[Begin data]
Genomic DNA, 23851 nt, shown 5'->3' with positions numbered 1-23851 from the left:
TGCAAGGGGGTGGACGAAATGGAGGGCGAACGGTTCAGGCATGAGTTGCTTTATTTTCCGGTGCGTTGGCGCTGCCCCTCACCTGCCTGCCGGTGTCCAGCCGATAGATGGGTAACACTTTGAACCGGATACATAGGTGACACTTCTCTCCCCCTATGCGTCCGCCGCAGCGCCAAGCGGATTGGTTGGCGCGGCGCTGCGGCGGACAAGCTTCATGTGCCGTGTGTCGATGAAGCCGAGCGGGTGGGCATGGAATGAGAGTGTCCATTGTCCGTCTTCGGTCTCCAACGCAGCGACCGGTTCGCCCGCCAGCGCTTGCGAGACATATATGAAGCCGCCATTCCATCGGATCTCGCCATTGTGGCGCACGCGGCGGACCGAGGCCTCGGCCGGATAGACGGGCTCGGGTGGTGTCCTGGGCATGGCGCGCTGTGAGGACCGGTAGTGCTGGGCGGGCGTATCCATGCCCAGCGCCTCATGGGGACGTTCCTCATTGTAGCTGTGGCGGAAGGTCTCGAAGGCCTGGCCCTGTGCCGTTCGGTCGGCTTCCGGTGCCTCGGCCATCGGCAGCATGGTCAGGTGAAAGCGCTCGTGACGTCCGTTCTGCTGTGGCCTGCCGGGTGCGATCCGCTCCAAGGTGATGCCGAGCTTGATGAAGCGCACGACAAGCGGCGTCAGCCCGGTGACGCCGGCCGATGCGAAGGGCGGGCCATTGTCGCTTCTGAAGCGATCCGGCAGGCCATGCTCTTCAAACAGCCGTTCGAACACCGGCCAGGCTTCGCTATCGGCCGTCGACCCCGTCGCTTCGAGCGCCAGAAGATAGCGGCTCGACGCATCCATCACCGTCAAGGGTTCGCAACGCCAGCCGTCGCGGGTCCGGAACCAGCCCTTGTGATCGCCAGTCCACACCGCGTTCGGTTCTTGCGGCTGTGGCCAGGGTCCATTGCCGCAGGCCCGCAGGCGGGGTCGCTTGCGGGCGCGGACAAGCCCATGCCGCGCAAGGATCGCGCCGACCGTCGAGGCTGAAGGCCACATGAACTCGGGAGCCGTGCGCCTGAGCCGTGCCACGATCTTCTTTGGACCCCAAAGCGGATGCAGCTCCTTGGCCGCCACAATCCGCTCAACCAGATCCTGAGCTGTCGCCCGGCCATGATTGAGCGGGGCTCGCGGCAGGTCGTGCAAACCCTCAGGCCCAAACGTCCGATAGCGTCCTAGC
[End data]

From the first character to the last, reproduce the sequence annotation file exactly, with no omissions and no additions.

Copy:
Genomic DNA, 23851 nt, shown 5'->3' with positions numbered 1-23851 from the left:
TGCAAGGGGGTGGACGAAATGGAGGGCGAACGGTTCAGGCATGAGTTGCTTTATTTTCCGGTGCGTTGGCGCTGCCCCTCACCTGCCTGCCGGTGTCCAGCCGATAGATGGGTAACACTTTGAACCGGATACATAGGTGACACTTCTCTCCCCCTATGCGTCCGCCGCAGCGCCAAGCGGATTGGTTGGCGCGGCGCTGCGGCGGACAAGCTTCATGTGCCGTGTGTCGATGAAGCCGAGCGGGTGGGCATGGAATGAGAGTGTCCATTGTCCGTCTTCGGTCTCCAACGCAGCGACCGGTTCGCCCGCCAGCGCTTGCGAGACATATATGAAGCCGCCATTCCATCGGATCTCGCCATTGTGGCGCACGCGGCGGACCGAGGCCTCGGCCGGATAGACGGGCTCGGGTGGTGTCCTGGGCATGGCGCGCTGTGAGGACCGGTAGTGCTGGGCGGGCGTATCCATGCCCAGCGCCTCATGGGGACGTTCCTCATTGTAGCTGTGGCGGAAGGTCTCGAAGGCCTGGCCCTGTGCCGTTCGGTCGGCTTCCGGTGCCTCGGCCATCGGCAGCATGGTCAGGTGAAAGCGCTCGTGACGTCCGTTCTGCTGTGGCCTGCCGGGTGCGATCCGCTCCAAGGTGATGCCGAGCTTGATGAAGCGCACGACAAGCGGCGTCAGCCCGGTGACGCCGGCCGATGCGAAGGGCGGGCCATTGTCGCTTCTGAAGCGATCCGGCAGGCCATGCTCTTCAAACAGCCGTTCGAACACCGGCCAGGCTTCGCTATCGGCCGTCGACCCCGTCGCTTCGAGCGCCAGAAGATAGCGGCTCGACGCATCCATCACCGTCAAGGGTTCGCAACGCCAGCCGTCGCGGGTCCGGAACCAGCCCTTGTGATCGCCAGTCCACACCGCGTTCGGTTCTTGCGGCTGTGGCCAGGGTCCATTGCCGCAGGCCCGCAGGCGGGGTCGCTTGCGGGCGCGGACAAGCCCATGCCGCGCAAGGATCGCGCCGACCGTCGAGGCTGAAGGCCACATGAACTCGGGAGCCGTGCGCCTGAGCCGTGCCACGATCTTCTTTGGACCCCAAAGCGGATGCAGCTCCTTGGCCGCCACAATCCGCTCAACCAGATCCTGAGCTGTCGCCCGGCCATGATTGAGCGGGGCTCGCGGCAGGTCGTGCAAACCCTCAGGCCCAAACGTCCGATAGCGTCCTAGC